Toy Box: Titleist unveils 712 series irons
Monday, October 7, 2013
A dozen or more Titleist staff players at this week’s AT&T National at Aronimink Golf Club in Newtown Square, Pa., are expected to play new Titleist 712 irons for the first time.
Before this week, some Titleist staffers were involved in testing the irons, but no players were allowed to take a set into competition.
There will be four new iron models – AP1, AP2, MB and CB – all updates of current models. They will carry the 712 designation. The clubs won’t be available at retail until October or November. The exact retail price is unknown, although the current 710 MB and CB models sell for $899 (3-PW with Dynamic Gold steel shafts).
Titleist irons are numbered in the 700s, while Titleist metalwoods and hybrids are numbered in the 900s. The 12 refers to 2012.
The 712 MB (muscleback) and CB (cavity back) models are pure forged irons. They have a distinct classic look and a new satin chrome finish. Golfers already familiar with Titleist irons won’t see much difference from the 710 to the 712, although one change stands out: the trailing edge of the MB has been shaved down. The MB soles were narrow to start, but now they have additional relief on the trailing edge.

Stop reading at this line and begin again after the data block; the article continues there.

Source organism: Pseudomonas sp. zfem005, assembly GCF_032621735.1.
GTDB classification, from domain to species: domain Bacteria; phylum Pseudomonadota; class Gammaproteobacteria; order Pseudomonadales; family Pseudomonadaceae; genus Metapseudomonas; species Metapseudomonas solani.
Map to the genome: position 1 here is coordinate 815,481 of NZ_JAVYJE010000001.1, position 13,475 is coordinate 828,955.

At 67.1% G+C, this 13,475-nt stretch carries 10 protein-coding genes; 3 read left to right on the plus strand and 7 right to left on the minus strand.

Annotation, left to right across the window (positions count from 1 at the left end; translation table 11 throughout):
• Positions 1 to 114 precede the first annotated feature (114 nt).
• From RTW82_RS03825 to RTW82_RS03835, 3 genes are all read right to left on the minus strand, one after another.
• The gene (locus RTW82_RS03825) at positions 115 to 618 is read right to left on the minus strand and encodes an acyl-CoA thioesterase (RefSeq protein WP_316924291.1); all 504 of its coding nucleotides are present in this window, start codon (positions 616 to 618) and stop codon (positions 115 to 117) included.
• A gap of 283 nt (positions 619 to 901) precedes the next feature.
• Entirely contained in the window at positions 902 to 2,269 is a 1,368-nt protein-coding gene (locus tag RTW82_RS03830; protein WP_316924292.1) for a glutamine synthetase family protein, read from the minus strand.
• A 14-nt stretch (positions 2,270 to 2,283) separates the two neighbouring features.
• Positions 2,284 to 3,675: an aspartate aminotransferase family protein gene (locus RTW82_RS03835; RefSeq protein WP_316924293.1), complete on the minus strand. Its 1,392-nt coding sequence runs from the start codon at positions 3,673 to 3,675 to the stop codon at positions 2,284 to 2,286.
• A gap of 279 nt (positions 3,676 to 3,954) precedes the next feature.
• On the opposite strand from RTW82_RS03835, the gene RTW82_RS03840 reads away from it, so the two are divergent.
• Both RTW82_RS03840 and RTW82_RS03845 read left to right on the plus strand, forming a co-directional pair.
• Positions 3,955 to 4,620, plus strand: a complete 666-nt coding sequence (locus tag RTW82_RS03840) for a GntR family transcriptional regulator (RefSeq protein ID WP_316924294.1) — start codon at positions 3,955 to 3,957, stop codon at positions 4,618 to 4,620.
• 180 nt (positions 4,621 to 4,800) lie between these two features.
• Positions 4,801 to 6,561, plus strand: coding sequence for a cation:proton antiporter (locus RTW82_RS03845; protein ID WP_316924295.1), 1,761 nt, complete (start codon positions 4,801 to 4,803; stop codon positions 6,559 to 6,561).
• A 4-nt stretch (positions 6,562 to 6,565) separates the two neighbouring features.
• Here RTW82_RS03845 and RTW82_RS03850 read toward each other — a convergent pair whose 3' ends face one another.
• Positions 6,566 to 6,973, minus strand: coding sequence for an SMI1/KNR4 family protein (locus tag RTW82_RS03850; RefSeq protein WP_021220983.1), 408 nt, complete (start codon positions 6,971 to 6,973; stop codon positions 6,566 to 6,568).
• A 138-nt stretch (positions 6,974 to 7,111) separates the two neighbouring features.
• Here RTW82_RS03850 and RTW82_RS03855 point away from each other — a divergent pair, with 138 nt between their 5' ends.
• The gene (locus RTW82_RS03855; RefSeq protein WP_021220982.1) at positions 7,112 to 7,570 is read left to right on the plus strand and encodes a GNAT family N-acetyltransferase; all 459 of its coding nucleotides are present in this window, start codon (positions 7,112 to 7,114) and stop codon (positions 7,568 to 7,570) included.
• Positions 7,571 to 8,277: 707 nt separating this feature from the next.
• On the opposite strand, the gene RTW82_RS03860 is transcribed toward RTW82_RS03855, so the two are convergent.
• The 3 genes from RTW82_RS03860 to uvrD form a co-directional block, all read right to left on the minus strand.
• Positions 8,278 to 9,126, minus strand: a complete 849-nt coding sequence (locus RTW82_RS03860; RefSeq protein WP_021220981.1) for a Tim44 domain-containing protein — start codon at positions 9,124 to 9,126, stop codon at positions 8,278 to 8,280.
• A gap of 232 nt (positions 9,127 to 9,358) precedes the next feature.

“That makes the iron a little bit more crisp at impact,” said Chris McGinley, Titleist’s vice president of golf club marketing. “The MB and CB are the most played iron on the PGA Tour. They’re a staple out here, so any changes are what I would call refreshes.”
The most significant change in the Titleist iron lineup comes in the new AP2. This is a multi-material iron with a traditional look, and the look won’t change. However, internal changes are designed to make the AP2 more forgiving on mis-hits.
“We have been able to increase the MOI (resistance to twisting) on mis-hits,” McGinley said. “The irons are more forgiving, more stable. They look great and feel great, and they retain all their playability.”
To achieve a higher MOI, Titleist engineers repositioned tungsten weighting within the iron head.
Meanwhile, the 712 AP1 irons have a more progressive blade size. The longer irons remain larger, but the size of the shorter irons has been reduced slightly.
Titleist has made no secret of its philosophy: Appeal to serious golfers who are highly skilled or possess a strong desire to improve their games.
From top to bottom, the new 712 irons reflect that message.
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